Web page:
The purpose of this paper is to identify the components that make up an effective service advertisement.
This is achieved by examining a sample of service advertisements that have been recognised for their success. The advertisements are analysed with reference to two areas of discussion; the use of rational and emotional appeals and the presence of three executional tools, i.e. physical representation, documentation and showing the service encounter/provider. The methodology uses a combination of case study approach and a content analysis of effective service advertisements. The appeals are classified utilising the Pollay (1983) list of advertising appeals. The three executional tools are taken from an overview of the main conceptual frameworks.
The majority of advertisements utilise emotional appeals for not only experiential but also utilitarian services. They also provide physical representation of the service and an illustration of the service encounter. The level of documentation in all the advertisements is low.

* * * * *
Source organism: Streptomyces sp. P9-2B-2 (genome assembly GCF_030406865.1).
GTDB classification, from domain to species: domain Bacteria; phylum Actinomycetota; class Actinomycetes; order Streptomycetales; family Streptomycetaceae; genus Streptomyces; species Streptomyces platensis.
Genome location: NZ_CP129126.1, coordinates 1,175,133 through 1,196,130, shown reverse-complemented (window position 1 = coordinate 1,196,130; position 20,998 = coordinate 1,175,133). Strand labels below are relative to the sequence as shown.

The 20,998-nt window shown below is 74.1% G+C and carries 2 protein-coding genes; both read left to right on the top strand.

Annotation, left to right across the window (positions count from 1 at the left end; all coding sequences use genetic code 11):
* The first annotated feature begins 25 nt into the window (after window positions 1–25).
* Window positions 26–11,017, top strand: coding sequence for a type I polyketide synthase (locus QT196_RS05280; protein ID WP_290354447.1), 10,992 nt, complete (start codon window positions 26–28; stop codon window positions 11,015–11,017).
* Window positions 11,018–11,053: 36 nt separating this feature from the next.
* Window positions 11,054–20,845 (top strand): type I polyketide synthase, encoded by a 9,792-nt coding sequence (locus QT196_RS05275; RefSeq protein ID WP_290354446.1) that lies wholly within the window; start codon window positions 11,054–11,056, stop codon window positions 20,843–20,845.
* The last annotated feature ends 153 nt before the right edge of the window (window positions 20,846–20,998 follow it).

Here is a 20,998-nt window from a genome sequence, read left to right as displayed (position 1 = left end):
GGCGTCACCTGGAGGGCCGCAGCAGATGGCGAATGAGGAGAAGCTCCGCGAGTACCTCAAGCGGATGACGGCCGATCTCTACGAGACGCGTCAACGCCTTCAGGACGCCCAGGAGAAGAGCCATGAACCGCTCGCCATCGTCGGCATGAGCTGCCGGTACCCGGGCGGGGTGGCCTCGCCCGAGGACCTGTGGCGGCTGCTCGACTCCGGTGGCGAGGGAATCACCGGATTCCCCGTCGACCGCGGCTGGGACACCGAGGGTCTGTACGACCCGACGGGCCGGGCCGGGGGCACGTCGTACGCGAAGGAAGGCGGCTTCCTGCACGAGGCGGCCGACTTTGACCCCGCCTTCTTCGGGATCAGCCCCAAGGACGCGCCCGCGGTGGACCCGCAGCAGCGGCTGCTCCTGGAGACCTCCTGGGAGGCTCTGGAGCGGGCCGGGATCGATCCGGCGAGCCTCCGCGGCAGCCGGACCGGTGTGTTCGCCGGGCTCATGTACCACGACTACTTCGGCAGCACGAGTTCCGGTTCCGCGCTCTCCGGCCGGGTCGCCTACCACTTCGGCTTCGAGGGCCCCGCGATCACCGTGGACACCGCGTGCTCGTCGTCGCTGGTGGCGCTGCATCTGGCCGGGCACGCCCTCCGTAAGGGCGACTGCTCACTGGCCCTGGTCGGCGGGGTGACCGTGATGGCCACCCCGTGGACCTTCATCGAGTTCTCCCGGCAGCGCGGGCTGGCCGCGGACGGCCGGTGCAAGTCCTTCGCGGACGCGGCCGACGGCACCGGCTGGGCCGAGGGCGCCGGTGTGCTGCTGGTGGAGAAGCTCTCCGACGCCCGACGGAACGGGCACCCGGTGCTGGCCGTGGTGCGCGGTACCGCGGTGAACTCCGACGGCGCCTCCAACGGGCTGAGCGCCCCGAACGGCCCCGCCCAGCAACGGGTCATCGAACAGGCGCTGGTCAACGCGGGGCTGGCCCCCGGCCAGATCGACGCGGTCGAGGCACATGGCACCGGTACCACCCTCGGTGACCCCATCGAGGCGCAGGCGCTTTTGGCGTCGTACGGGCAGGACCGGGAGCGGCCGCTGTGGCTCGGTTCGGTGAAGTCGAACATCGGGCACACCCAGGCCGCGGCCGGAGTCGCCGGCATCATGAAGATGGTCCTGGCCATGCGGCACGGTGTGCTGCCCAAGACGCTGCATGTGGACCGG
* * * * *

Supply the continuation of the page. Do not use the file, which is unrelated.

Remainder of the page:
The research is based on a small sample of UK TV advertisements.
The findings provide practitioners with an analysis of service advertising campaigns that have been recognised for their effectiveness. It is possible to identify common characteristics in these advertisements which should be considered when creating service advertisements in the future.
A study of real‐life service advertisements that have been classified as “effective” has not previously been undertaken. The findings are therefore of value to advertising academics and practitioners in that they contribute to our understanding of how advertising works.
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